Tim: There is a tendency to want to wait until we know a foolproof [infallible] way to go forward. We need to be able to put out our thinking as far as it has gone, share the steps we have figured out so far.

We can figure out the conditions that are needed for change, take steps in that direction, and figure out what stands in our way. What would it take to stop the irrational processes in our society that lead to climate change? Enough of us have to say no to them. But how do we say no? What are the effective ways to say no? There is also the need to write a clear enough policy and program that is understood to be in everyone’s interest.

Diane: Wytske Visser [the International Commonality Reference Person for the Care of the Environment] has started working with a team on a draft policy she hopes to have done by the World Conference. It seems to me that another thing we need to do is help people understand the connection between their liberation work and the work on climate change. We also need to be sure that in our work on climate change, we always remember that ending oppression, especially classism and racism, is a central part of the work.

Tim: Our work in the Community on climate change has to be steady. How large it should be is a question. It can’t become the center of the Community or it is too confusing for people. The center of the Community has to be the recovery of the discharge process, not the application of it to any one thing. Nothing can take precedence over the one-point program.

People can and will make care of the environment a part of their lives. It is still held separate from many of our lives. Once it is a part of our lives, it will stay in our minds. That probably will have a bigger effect than our taking action.

Diane: But action is needed now, and it would be good to have more RCers involved. It would be good both for us as RCers and for the climate movement. What would move people to more involvement?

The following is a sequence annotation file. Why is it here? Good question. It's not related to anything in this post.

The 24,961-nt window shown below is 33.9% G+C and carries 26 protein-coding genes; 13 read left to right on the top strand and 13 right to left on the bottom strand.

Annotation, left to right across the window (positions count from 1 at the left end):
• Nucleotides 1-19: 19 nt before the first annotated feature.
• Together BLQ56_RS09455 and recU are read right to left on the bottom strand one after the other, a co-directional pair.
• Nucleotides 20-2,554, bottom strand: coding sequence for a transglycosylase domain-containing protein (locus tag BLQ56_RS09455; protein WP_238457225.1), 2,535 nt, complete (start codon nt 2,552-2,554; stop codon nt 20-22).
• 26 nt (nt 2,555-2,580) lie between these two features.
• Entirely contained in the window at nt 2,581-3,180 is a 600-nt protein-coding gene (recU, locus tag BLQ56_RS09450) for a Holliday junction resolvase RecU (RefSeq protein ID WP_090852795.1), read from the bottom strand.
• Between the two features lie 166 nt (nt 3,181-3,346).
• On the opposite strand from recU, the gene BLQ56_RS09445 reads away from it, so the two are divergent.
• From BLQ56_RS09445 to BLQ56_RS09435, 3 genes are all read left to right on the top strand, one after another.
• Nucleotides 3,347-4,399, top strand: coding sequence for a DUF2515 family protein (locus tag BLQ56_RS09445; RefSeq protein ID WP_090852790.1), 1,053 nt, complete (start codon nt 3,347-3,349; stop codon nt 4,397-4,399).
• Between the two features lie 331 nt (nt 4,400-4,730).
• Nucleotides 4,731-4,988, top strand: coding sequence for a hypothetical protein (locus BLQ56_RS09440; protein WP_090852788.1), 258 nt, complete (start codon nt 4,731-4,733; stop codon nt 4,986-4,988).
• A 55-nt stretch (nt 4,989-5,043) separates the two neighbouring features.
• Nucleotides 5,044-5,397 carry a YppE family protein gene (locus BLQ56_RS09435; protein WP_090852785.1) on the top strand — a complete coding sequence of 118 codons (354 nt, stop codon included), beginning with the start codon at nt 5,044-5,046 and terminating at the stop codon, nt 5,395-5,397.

Tim: It needs to contradict our distresses—feelings of helplessness, insignificance, isolation, ignorance, stupidity—and our having made previous efforts that failed or were unappreciated and our not having discharged enough on that. Our message has to include contradictions to these things or people can’t hear what we are saying.

We have to communicate our belief that human minds can resolve to do big things in spite of anything—distresses, current conditions, lack of ability to see allies. Nothing has to stop us, including the lack of contradiction. Someone demonstrating this is very powerful.

Diane: I could do that, but I am too grim. I have to be happy about playing such a significant role and hopeful about triumph at the end, and I’m not.

Tim: Until we can get a set of people who are sure we can win, and show that, it’s really hard to get people moving.

Diane: What does triumph look like?

Tim: Triumph is stopping climate change in time so that humanity and the world can recover and regain a non-destructive path.

Diane: Any other thoughts right now?

Tim: In the work on the environment, we need to focus more on class, and on race and class together. There is a way that racism has been used to install, perpetuate, and distract us from classism, and we need to understand and challenge that.

Note: Our current thinking about climate change is summarized in the article “Why We Prioritize Addressing Climate Change,” on the RC website.

Tim and Diane

(Present Time 187, April 2017)

1 Diane Shisk is the Alternate International Reference Person for the RC Communities.
2 Tim Jackins is the International Reference Person for the RC Communities.

Last modified: 2017-06-12 23:51:14+00